Lonely, Terrifying Gifts

Martha Graham grew up in a family where dance was frowned upon as a career. When she finally began to study it, she was considered too old, too short, too heavy and too homely to be taken seriously. Think about that: MarthaGraham. They thought she would be an okay teacher but not good enough to make it as a dancer.

What they didn’t know was that dance was her reason for living. She looked upon it as a celebration, an exploration of life and a religious calling that required absolute devotion. She said that she did not choose to be a dancer. She was chosen.

Like all great artists, Graham was a disruptor. She broke the rules of traditional ballet to invent a revolutionary new language of dance, one that was meant be challenging and disturbing. In the beginning, her performances were often the subject of ridicule and she was made the butt of hostile jokes. Remember, women had only won the right to vote a few years earlier in 1920, and one who ran a dance company that created works that commented on war, poverty and intolerance was unnatural and suspicious.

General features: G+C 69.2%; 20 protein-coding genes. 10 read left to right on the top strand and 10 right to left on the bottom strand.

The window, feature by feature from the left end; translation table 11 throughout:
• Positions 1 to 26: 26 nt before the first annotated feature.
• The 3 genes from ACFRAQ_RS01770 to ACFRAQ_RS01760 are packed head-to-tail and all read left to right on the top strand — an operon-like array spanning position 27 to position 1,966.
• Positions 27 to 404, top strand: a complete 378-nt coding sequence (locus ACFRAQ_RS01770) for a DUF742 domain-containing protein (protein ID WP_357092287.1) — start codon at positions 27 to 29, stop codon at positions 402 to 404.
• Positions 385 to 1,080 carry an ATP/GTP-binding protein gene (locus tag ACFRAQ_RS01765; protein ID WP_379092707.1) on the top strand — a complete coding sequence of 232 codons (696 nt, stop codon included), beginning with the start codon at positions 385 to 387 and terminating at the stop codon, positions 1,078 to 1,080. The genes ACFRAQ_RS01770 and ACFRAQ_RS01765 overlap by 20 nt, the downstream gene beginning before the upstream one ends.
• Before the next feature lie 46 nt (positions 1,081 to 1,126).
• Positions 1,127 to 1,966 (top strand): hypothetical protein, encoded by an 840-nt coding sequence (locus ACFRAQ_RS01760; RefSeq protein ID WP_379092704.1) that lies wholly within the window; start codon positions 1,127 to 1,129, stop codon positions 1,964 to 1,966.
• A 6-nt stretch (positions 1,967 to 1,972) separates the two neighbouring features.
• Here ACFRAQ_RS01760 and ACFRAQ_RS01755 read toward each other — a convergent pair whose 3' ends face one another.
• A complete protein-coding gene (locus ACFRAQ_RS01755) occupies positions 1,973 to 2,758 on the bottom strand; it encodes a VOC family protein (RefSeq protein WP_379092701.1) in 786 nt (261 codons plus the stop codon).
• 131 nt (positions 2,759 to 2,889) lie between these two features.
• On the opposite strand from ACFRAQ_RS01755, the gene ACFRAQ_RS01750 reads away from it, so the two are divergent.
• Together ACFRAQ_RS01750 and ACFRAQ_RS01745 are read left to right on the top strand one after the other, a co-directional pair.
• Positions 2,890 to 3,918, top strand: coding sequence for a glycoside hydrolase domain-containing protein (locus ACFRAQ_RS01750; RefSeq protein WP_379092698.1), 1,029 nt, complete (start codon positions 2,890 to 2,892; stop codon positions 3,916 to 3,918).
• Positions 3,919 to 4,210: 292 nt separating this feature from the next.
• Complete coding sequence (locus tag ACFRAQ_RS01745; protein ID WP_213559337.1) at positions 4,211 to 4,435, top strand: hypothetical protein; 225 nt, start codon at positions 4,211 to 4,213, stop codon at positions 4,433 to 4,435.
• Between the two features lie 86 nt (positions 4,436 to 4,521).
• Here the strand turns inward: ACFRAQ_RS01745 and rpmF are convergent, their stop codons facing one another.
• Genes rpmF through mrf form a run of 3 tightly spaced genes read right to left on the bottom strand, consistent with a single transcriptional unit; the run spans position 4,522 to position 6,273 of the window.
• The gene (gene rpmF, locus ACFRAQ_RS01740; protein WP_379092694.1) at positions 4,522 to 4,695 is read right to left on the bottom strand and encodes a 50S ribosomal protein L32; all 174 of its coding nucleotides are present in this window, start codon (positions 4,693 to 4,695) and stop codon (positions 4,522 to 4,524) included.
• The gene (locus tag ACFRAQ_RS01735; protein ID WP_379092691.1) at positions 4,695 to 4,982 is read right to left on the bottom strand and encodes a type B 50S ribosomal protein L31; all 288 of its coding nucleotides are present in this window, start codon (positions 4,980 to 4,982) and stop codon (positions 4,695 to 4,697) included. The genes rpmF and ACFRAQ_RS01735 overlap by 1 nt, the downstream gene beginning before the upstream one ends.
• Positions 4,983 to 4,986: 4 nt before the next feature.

However, Graham persisted. She continued to portray women called to a higher destiny, women who were forced to overcome fear before they could answer the call. She didn’t know she was becoming Martha Graham an icon, she was simply trying to understand her “lonely, terrifying gifts”. In doing so, she was making visible all those feelings that people have inside them but can’t put into words.

It’s the same thing that you do when you're making something. No matter what medium you're working in, you try and figure out who you are so that other people can see. But when you are doing something that no one has done before you will not be always get “picked” by others and that requires that you develop a different set of internal resources.

Do you ever feel like your gifts are lonely and terrifying? How do you continue to be creative?